Relief from Restless Legs
What are restless legs?
Restless Legs, also known as Restless Legs Syndrome (RLS), is a condition that causes discomfort and an irresistible urge to move your legs. It can occur during periods of rest, such as when sitting or lying down. Additionally, it can significantly impact your sleep quality. Symptoms range from a tingling, crawling, or itching sensation in the legs. In this article, we delve deeper into restless legs, explaining how to recognize the condition, what causes it, and what you can do about it. We also provide a more extensive exploration of how compression socks can help alleviate the symptoms.
How to recognize restless legs?
Symptoms include heavy, tired legs, and cramps in the calves. Restless legs typically occur after prolonged periods of sitting or during rest periods, such as when falling asleep.
Different forms of restless legs
There are roughly two forms of restless legs. The first is genetically determined and involves an abnormality in dopamine regulation. About 80% of people with RLS have this genetic form, while the remaining 20% can attribute their condition to various causes.
Are restless legs dangerous?
Restless legs, in themselves, are not dangerous in the sense that they have more severe consequences than the discomfort they cause.
Where do restless legs come from?
Restless legs can have various causes, and unfortunately, the exact cause is still unknown to date. There is a connection with reduced blood circulation in the legs, but genetic factors and certain lifestyles can also play a role. Below, we describe the most common causes of RLS.
Causes of restless legs
- Medications: Some medications, especially those for psychoses and depressions, can cause RLS.
- Pregnancy: Iron deficiency during pregnancy can cause RLS.
- Suboptimal kidney function: Kidney damage can lead to the accumulation of waste products, resulting in itching and tingling in the legs.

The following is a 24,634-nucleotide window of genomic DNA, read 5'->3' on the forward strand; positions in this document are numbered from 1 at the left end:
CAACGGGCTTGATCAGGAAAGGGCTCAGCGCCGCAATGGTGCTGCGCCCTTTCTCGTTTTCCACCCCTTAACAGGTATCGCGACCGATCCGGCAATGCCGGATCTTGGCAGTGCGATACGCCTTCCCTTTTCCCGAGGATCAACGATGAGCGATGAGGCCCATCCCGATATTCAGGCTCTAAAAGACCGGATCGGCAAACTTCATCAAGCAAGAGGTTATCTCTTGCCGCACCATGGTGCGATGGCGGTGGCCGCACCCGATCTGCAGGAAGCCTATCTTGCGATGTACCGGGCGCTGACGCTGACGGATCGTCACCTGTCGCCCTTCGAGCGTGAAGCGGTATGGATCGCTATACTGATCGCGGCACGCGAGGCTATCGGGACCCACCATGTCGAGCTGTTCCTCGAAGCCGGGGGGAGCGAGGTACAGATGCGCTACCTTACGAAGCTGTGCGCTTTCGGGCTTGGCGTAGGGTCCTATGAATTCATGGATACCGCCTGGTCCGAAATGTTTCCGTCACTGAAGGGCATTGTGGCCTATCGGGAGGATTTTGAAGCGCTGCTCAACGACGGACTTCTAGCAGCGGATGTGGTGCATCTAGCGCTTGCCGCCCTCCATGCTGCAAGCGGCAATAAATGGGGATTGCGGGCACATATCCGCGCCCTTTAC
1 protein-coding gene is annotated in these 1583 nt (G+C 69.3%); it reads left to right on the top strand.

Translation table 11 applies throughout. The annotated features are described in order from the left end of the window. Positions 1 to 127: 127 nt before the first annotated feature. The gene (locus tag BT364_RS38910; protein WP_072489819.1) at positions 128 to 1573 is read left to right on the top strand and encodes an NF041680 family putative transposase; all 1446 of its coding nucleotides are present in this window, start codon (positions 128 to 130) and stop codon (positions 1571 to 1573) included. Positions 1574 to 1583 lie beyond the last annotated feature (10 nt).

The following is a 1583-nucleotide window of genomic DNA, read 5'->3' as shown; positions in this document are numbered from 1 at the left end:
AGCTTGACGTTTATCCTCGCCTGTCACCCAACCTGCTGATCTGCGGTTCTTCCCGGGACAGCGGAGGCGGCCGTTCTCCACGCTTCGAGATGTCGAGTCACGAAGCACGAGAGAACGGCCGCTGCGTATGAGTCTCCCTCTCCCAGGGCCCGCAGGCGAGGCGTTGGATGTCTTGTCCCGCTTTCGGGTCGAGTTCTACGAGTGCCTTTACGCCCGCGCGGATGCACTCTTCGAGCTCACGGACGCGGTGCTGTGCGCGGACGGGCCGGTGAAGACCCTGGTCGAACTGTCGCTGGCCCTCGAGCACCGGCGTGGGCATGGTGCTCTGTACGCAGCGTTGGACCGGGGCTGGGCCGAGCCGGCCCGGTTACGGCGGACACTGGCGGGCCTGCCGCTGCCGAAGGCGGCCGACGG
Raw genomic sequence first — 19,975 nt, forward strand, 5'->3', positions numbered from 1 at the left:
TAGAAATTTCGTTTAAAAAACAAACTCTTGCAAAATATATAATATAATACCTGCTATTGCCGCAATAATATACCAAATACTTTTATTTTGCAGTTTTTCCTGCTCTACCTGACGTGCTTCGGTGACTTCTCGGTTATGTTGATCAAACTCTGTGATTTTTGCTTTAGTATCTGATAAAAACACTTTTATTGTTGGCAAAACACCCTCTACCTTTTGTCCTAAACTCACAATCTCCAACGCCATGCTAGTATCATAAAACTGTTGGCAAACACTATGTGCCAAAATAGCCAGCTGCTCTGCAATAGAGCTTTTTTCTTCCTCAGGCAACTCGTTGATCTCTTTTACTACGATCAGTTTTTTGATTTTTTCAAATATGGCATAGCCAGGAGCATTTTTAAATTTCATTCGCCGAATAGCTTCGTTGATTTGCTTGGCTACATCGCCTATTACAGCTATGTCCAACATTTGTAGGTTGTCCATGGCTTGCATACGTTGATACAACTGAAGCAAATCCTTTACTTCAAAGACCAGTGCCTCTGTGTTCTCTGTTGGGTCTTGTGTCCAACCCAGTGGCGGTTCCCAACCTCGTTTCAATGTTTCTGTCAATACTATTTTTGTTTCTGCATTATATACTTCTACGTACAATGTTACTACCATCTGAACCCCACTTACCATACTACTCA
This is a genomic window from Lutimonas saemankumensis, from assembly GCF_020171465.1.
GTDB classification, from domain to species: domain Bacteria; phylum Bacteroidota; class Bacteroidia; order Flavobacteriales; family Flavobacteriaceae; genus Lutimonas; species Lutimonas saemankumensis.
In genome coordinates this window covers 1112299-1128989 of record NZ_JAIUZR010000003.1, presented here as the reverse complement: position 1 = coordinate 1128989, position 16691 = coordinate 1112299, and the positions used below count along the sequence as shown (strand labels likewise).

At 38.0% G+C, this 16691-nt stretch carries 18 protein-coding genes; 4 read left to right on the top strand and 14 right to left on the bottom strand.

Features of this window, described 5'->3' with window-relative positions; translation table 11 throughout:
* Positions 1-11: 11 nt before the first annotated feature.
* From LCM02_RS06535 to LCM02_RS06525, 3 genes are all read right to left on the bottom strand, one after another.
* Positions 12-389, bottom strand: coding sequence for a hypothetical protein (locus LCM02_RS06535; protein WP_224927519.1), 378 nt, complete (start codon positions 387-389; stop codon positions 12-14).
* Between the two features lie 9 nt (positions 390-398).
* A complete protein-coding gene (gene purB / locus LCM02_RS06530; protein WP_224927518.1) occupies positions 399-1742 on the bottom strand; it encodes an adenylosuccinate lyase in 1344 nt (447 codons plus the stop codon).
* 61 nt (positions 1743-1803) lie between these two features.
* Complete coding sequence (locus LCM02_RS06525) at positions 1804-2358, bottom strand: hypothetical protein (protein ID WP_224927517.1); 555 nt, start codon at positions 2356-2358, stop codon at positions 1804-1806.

- Diabetes: Nerve damage in diabetes can cause RLS.
- Hypersensitivity: Individuals with High Sensitivity (HSP) may have a more sensitive nervous system, leading to RLS.
- Menopause: Fluctuating hormones and iron deficiency during menopause can cause restless legs.
- Other causes: Correlations have been found with thyroid problems, Parkinson's, and varicose veins, but the exact influence is (still) unclear.
What can you do for restless legs?
Here is a list of things you can do to alleviate the symptoms of restless legs:
- Lifestyle adjustments can help, such as reducing coffee and alcohol intake.
- Regular exercise.
- Wearing compression socks.
- Avoiding prolonged standing or sitting.
- Creating a consistent sleep routine.
- Taking foot baths.
- Placing a bar of soap in bed.
- Avoiding lifting heavy objects.
- Wearing comfortable shoes.
- Maintaining a healthy diet.
- Consuming sufficient magnesium.
- Massage therapy.
- Using certain medications.
Medicinal solutions for restless legs
Clonazepam, Gabapentin, and Dopamine agonists are mentioned as medications that can alleviate symptoms. It is crucial to consult with a (family) doctor first.
Relief with compression socks
The degressive pressure exerted by our compression socks from the ankle to the knee stimulates blood circulation, accelerates the removal of waste products, and improves the supply of oxygen and nutrients to the legs. This process contributes to preventing and reducing the discomfort associated with restless legs, allowing you to go through your day (and night) without complaints.